I, like many of you I’m sure, have a great deal of fond memories of time spent in the outdoors during the past year. In retrospect, the entire year blends into a blur of great times hunting, fishing and generally enjoying God’s creation but what I remember most is the wonderful friendships I’ve shared with a great number of special people. Some of these folks I’ve shared the outdoors with for many years, others I’ve only known a short time. When one gets a bit “long in the tooth” like me, friendships are bonded more quickly. I’ve got several new friends that I’ve known no longer than a year that I bonded with instantly and we all comment on the fact that “it seems as though we’ve known each other a lifetime.” Maybe this is one of the advantages of getting older, I don’t know but I have talked with many people near or over the age of sixty that agree.
Long gone are the days when I measured the success of a hunting or fishing trip in antlers and meat or fish fillets; the older I get the more I have come to appreciate the wonderful times I am honored to spend with people that share the same love of the outdoor lifestyle as I.
A few years ago, I met Brad Fenson, a well known outdoors writer from Canada. Brad helped “connect” me to the smorgasbord of outdoor adventures his country offers and I met some fine Canadians in the process. Brad has also enjoyed spending time with some of my Texas friends and developed new friendships. This past summer, we fished at a remote fly in camp owned by Brad’s friend Bryce Liddell. Just a couple weeks ago, Bryce and his buddy Gary came down to experience some of what our state has to offer in the way of hunting and fishing. Several of my buddies joined forces and outdoor skills to show our new Canadian friends what we Texas outdoors folks do in what we call “wintertime.” Before the week was up, many of the guys who had only known each other for a few days, were great friends and by the time Bryce and his buddy boarded the plane bound back for the far north, we had all planned a summer fishing trip for pike, walleye, and lake trout. Once a devout fisherman experiences fishing in the pristine waters of the north, one trip is just not enough. Those hard fighting northern pike, walleye, and lake trout keep calling you back.
This past September was my last as an elk guide in northern Colorado. I spent time up in our high country camp this past year and managed to keep busy helping to retrieve harvested elk, fishing and “fooling” around camp but because of very bad vision in low light conditions and aging knees, I felt it better not to be actively guiding. That job is best left to younger men. I got my eyes fixed but my knees still have plenty of wear and tear on them. I plan to get the most use out of them as possible! I certainly don’t plan to stop hunting the mountains but plan to do the hunting by myself rather than be responsible for a couple of other hunters. I actually “hunted” the mountain country of northern New Mexico this fall for mule deer thanks to an invite from some good friends that own a ranch up in the area. It was a big change from the responsibility of guiding others and I must say I thoroughly enjoyed hunting on my own again.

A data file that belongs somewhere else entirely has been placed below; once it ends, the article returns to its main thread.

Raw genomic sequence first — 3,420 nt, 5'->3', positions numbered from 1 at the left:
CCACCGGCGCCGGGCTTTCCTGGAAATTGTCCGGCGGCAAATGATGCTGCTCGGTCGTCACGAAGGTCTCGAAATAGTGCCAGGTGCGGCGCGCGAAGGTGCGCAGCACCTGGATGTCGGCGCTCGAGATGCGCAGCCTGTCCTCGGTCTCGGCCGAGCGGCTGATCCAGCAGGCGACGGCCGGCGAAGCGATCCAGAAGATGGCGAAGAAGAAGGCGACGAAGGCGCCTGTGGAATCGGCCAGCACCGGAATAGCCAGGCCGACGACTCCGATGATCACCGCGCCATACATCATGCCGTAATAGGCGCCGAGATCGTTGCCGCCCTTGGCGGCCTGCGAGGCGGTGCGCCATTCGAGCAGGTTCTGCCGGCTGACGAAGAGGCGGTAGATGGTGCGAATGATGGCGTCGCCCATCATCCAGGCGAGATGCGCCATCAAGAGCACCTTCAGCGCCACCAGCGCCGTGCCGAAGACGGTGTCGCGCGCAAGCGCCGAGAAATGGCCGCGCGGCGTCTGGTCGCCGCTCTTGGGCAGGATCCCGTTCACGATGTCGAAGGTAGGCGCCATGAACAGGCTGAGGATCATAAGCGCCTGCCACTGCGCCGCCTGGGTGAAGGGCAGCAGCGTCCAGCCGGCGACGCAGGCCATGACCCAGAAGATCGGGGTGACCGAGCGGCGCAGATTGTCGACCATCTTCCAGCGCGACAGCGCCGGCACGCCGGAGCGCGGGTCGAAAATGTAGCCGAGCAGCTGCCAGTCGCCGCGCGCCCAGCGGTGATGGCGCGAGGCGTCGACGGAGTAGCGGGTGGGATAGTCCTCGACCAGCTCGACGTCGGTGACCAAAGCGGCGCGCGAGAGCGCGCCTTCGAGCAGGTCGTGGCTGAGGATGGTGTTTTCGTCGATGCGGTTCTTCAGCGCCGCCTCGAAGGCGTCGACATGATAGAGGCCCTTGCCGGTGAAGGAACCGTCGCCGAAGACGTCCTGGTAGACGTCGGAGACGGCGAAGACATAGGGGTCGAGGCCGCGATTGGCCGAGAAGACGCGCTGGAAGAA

As an outdoors writer, I have the opportunity to visit and hunt and fish in some amazing places but truthfully, I enjoy spending time in the little “patch” of woods close to home as much as anything. One of my favorite things to do year around is to settle into one of my stands about an hour before sundown with my rifle and night scope and collect some fresh pork. This past year, I have taken a total of 6 wild hogs in this manner close to home. I also spend a good bit of time here in a bow stand whitetail hunting. So far this year, I’ve yet to connect with a mature buck, I plan to hunt the last few days of the season and hopefully put some whitetail meat in the freezer. That New Mexico mule deer was heavy but won’t supply enough venison to last until next deer season.
There is a great deal to do in the outdoors during what we often refer to as the “dead of winter.” The big blue catfish are biting at Lake Tawakoni, there is quail to hunt, and we are right in the middle of the peak of duck hunting. I’ve noticed the past week that those big green heads are showing up in numbers on the ponds on the property here close to home. I’m hoping to enjoy at least one goose hunt down in the farm country between Waco and Corsicana with my friend Rick Hrncir and Family Affair Guide Service. Each winter, after the corn fields up in Nebraska and Kansas ice up, there is usually good numbers of “stop over” geese that winter on the green fields and shooting can be very good during late morning and well into mid day around the conservation lakes as the birds come back from the feeding fields for water.
Here’s wishing you a happy and healthy new year in the great outdoors with family and friends.
Listen to “Outdoors with Luke Clayton and Friends” on radio stations from Nebraska to Texas on weekends or anytime online at www.catfishradio.com.